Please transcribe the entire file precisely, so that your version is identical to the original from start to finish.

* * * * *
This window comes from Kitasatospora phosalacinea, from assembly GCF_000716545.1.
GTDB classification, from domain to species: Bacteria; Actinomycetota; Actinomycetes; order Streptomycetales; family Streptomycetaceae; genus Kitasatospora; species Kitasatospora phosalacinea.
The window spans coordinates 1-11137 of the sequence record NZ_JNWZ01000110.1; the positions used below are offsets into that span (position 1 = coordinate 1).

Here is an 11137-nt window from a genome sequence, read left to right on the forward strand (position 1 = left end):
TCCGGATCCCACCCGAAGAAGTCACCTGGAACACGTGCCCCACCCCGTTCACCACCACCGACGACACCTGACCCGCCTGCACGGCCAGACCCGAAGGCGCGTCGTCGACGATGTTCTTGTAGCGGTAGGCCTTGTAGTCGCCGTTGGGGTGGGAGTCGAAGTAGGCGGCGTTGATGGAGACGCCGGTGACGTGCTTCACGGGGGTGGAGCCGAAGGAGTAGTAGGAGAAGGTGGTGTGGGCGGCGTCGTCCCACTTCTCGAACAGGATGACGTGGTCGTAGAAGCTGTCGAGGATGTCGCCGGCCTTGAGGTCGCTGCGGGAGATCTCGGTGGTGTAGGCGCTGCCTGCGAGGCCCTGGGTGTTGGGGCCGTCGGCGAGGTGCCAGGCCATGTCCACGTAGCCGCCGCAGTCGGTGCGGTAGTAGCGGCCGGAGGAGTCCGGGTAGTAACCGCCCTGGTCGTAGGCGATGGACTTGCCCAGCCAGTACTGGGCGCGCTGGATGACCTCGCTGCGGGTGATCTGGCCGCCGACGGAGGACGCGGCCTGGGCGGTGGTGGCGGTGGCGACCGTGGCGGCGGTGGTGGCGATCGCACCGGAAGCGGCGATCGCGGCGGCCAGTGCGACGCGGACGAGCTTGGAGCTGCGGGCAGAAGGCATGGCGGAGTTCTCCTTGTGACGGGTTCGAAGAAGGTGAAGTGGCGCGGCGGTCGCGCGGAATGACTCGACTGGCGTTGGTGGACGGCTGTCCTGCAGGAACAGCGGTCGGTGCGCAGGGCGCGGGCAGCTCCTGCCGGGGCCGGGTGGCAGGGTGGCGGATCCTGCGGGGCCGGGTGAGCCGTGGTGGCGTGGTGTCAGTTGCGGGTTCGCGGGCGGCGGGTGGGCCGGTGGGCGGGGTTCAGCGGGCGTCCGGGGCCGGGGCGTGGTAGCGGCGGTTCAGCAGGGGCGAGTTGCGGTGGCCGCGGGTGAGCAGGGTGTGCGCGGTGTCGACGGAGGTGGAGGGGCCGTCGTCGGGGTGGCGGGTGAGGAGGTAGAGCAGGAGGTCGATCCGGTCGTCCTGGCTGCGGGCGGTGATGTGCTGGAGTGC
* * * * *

This window comes from Kitasatospora phosalacinea, from assembly GCF_000716545.1.
GTDB classification, from domain to species: Bacteria; Actinomycetota; Actinomycetes; order Streptomycetales; family Streptomycetaceae; genus Kitasatospora; species Kitasatospora phosalacinea.
The window spans coordinates 1-11137 of the sequence record NZ_JNWZ01000110.1; the positions used below are offsets into that span (position 1 = coordinate 1).

Here is an 11137-nt window from a genome sequence, read left to right on the forward strand (position 1 = left end):
TCCGGATCCCACCCGAAGAAGTCACCTGGAACACGTGCCCCACCCCGTTCACCACCACCGACGACACCTGACCCGCCTGCACGGCCAGACCCGAAGGCGCGTCGTCGACGATGTTCTTGTAGCGGTAGGCCTTGTAGTCGCCGTTGGGGTGGGAGTCGAAGTAGGCGGCGTTGATGGAGACGCCGGTGACGTGCTTCACGGGGGTGGAGCCGAAGGAGTAGTAGGAGAAGGTGGTGTGGGCGGCGTCGTCCCACTTCTCGAACAGGATGACGTGGTCGTAGAAGCTGTCGAGGATGTCGCCGGCCTTGAGGTCGCTGCGGGAGATCTCGGTGGTGTAGGCGCTGCCTGCGAGGCCCTGGGTGTTGGGGCCGTCGGCGAGGTGCCAGGCCATGTCCACGTAGCCGCCGCAGTCGGTGCGGTAGTAGCGGCCGGAGGAGTCCGGGTAGTAACCGCCCTGGTCGTAGGCGATGGACTTGCCCAGCCAGTACTGGGCGCGCTGGATGACCTCGCTGCGGGTGATCTGGCCGCCGACGGAGGACGCGGCCTGGGCGGTGGTGGCGGTGGCGACCGTGGCGGCGGTGGTGGCGATCGCACCGGAAGCGGCGATCGCGGCGGCCAGTGCGACGCGGACGAGCTTGGAGCTGCGGGCAGAAGGCATGGCGGAGTTCTCCTTGTGACGGGTTCGAAGAAGGTGAAGTGGCGCGGCGGTCGCGCGGAATGACTCGACTGGCGTTGGTGGACGGCTGTCCTGCAGGAACAGCGGTCGGTGCGCAGGGCGCGGGCAGCTCCTGCCGGGGCCGGGTGGCAGGGTGGCGGATCCTGCGGGGCCGGGTGAGCCGTGGTGGCGTGGTGTCAGTTGCGGGTTCGCGGGCGGCGGGTGGGCCGGTGGGCGGGGTTCAGCGGGCGTCCGGGGCCGGGGCGTGGTAGCGGCGGTTCAGCAGGGGCGAGTTGCGGTGGCCGCGGGTGAGCAGGGTGTGCGCGGTGTCGACGGAGGTGGAGGGGCCGTCGTCGGGGTGGCGGGTGAGGAGGTAGAGCAGGAGGTCGATCCGGTCGTCCTGGCTGCGGGCGGTGATGTGCTGGAGTGC